No offense to you non-believing archaeologists out there, but I'm not going to sit around and wait for you to make dramatic discoveries and career-destroying moves in which you, as a non-believer, publicly declare that based on archaeological evidence alone, you have proof that we believers in the Book of Mormon or Bible have been right all along. But if that day comes, be sure to post it here at Mormanity first.

I should also point out that since the Bible was written by people in Israel, a nation that is still there and where many place names have been around since the time the text was written, it is no surprise to find that it mentions places like Jerusalem that we still know of today. The fact that Jerusalem once existed provides no basis for accepting the Christian message or any of the religious beliefs of the Bible. It is only the divine and miraculous aspects where evidence becomes significant. Do we have evidence for the Exodus? For the miracles of Jesus? The Resurrection? The life of Abraham or the Patriarchs? Anybody dug up the Garden of Eden with a petrified tree of life and once-flaming sword? In these matters, archeology offers little reason to believe - of course, there is no reason why it should. Faith is still needed - and that's by design.

For the Book of Mormon, the origins of the text are entirely connected to the miraculous. An angel brought Joseph to the book. It was written by a people who were destroyed. Their language is lost. Many other peoples have swept over their lands. We think it took place in Mesoamerica, where almost no ancient place names from Book of Mormon times remain in use today (a rare exception being Lamanai, Belize, but as close as that is to the Book of Mormon name Lamoni, it may simply be coincidence). This is a part of the world where archeology is in its infancy compared to Biblical archeology in the Old World. So we're just beginning to identify possible locations, etc. In the Book of Mormon case, finding direct matches for ancient place names unknown to Joseph Smith out to be a big deal. Some of the most exciting material comes from the Old World where much more is known, especially the Arabian Peninsula. For example, finding an ancient burial site named Nahom in the Arabian Peninsula in the right location ought to be very exciting. Our critic couldn't care less, though - he wasn't interested in that. It didn't "answer" his question. Finding evidence of plausibility for many aspects of the text ought to be exciting and something that sincere followers of Christ might wish to consider. Or not. It's up to you.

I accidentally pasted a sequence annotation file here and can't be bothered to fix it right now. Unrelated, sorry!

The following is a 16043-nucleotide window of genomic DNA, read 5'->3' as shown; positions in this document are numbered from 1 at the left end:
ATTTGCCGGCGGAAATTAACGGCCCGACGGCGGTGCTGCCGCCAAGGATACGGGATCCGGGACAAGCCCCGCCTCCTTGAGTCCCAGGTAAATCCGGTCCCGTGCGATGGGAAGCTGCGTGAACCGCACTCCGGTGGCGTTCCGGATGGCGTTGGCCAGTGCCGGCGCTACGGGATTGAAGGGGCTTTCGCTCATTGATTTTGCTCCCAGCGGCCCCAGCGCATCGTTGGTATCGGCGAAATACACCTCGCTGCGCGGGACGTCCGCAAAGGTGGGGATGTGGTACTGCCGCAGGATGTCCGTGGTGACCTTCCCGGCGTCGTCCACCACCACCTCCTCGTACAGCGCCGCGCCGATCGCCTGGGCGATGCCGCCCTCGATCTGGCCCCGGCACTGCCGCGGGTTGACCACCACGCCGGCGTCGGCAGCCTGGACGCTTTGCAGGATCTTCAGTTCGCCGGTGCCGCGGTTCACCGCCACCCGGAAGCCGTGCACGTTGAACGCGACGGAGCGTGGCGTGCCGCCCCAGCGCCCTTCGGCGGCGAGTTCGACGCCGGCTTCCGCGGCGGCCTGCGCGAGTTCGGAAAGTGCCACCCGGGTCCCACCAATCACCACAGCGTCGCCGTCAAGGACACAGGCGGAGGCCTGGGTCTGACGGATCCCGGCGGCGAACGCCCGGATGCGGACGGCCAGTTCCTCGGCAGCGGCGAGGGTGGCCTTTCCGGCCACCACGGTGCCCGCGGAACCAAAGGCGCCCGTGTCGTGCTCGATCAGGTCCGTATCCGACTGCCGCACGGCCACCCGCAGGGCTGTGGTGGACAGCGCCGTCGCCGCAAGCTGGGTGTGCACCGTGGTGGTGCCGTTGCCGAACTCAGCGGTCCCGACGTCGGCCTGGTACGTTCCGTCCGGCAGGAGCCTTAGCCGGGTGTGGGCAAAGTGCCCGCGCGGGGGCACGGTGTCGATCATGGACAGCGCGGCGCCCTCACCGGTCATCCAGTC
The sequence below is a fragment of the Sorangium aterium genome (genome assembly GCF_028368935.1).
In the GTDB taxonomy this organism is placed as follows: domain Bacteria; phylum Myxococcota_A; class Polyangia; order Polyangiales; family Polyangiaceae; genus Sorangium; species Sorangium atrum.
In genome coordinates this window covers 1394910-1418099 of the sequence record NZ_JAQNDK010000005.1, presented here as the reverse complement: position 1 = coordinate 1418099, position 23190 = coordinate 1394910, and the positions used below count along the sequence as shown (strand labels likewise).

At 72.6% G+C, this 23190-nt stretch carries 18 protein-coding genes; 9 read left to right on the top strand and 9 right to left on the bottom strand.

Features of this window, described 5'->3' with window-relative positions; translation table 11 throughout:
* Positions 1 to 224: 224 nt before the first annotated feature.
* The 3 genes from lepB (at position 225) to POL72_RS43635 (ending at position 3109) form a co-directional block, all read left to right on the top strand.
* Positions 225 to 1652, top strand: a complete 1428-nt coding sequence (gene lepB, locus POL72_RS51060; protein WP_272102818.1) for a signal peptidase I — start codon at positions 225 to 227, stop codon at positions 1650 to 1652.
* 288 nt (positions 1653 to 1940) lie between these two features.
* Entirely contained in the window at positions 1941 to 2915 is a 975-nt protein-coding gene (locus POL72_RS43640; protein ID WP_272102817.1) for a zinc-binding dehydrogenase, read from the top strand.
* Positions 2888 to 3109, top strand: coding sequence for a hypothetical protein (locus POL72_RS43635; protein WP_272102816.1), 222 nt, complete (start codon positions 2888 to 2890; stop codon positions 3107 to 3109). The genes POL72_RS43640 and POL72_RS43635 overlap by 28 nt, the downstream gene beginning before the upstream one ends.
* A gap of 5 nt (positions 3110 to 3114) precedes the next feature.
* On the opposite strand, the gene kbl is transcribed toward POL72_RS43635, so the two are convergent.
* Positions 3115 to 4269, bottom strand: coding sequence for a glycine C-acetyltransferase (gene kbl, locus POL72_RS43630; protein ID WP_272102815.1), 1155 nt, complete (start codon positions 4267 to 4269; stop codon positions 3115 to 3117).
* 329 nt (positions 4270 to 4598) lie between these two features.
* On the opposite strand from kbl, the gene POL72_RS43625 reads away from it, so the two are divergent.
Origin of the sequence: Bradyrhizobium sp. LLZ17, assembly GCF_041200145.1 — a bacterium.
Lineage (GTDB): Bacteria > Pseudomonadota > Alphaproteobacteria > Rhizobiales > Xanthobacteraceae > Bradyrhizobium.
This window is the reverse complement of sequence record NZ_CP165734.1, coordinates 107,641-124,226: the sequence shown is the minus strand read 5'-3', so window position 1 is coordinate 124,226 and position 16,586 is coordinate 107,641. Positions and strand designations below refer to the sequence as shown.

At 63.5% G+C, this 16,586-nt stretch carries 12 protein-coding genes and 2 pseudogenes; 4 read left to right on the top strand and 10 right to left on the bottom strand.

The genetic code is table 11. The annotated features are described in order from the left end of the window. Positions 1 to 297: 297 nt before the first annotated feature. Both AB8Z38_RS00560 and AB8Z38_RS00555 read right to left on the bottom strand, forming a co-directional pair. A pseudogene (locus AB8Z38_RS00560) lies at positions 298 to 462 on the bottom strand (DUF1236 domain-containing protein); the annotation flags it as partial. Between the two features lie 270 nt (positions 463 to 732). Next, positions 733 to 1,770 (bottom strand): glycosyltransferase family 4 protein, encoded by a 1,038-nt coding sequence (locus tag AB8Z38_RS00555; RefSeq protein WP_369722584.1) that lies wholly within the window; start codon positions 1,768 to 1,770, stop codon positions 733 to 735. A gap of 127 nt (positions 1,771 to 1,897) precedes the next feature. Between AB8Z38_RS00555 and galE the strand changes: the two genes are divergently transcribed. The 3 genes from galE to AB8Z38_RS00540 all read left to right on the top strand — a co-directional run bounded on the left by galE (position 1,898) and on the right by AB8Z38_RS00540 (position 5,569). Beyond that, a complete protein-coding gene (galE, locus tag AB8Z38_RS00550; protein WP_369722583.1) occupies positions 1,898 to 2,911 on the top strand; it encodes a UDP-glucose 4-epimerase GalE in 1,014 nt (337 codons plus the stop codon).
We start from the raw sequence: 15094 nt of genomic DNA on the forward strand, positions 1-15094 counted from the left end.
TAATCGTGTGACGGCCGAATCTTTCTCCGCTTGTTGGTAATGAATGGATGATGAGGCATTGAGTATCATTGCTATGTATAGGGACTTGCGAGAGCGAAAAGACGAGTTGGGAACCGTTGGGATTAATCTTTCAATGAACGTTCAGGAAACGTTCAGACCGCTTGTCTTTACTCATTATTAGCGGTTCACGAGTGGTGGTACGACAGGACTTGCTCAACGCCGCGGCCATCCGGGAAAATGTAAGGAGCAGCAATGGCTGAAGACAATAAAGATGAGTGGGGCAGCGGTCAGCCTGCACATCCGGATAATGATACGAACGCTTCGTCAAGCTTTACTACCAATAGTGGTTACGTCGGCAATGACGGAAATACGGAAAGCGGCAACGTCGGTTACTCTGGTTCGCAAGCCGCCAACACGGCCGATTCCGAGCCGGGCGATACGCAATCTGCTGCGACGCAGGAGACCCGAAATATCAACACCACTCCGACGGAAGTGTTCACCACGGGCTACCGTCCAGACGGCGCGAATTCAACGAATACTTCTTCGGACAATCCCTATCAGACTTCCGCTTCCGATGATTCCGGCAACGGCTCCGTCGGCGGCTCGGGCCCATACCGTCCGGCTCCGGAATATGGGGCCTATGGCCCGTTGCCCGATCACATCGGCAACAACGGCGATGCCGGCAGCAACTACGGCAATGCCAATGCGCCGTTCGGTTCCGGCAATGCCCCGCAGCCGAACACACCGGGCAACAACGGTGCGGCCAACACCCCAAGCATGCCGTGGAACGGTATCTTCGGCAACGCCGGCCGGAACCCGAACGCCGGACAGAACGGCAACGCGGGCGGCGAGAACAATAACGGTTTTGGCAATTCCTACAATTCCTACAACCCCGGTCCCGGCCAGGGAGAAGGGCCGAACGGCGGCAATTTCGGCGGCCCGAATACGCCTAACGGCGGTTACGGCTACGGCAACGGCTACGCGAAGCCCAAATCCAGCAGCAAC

In my view, sometimes a consideration of evidence for plausibility is helpful. Not because God is going to eliminate the need for faith thanks to all the proof that non-believers are going to sheepishly point to. Not because God has decided to start giving signs when demanded by skeptics. But sometimes a little intellectual stimulus can help people overcome the attacks of the Adversary long enough for faith to sprout. There are some evidences in favor of Book of Mormon plausibility that demand attention. I hope you'll consider them, for what they are worth. I list a few on my Book of Mormon Evidences page, but it's just a small scattering of what could be discussed. But it's a place to start, I suppose. Also read a few issues of the publications at the Maxwell Institute. But most importantly, read the Book of Mormon and give it a chance.

44 comments:

Clean Cut said...

Very worthwhile post. Thank you for sharing your insights as well as your frustrations. I think most of us can relate to having experiences where we wish we could go back and say something differently. Thanks for taking the time share what you have in this post.

Jia said...

I too have had moments when I've been theologically "challenged". It's not that people want an actual answer, they want a fight. They want to "prove" to the world that they are right, despite the testimonies of others.

Thanks for this post. Well written and it needed to be said!

Jia

Brian D. said...

I once had a critic engage me in a similar conversation. The critic, of course, was quick to admit that if they ever find the body [of Christ], he would give up being a Christian. Now that is faith!:-)

Bryce Haymond said...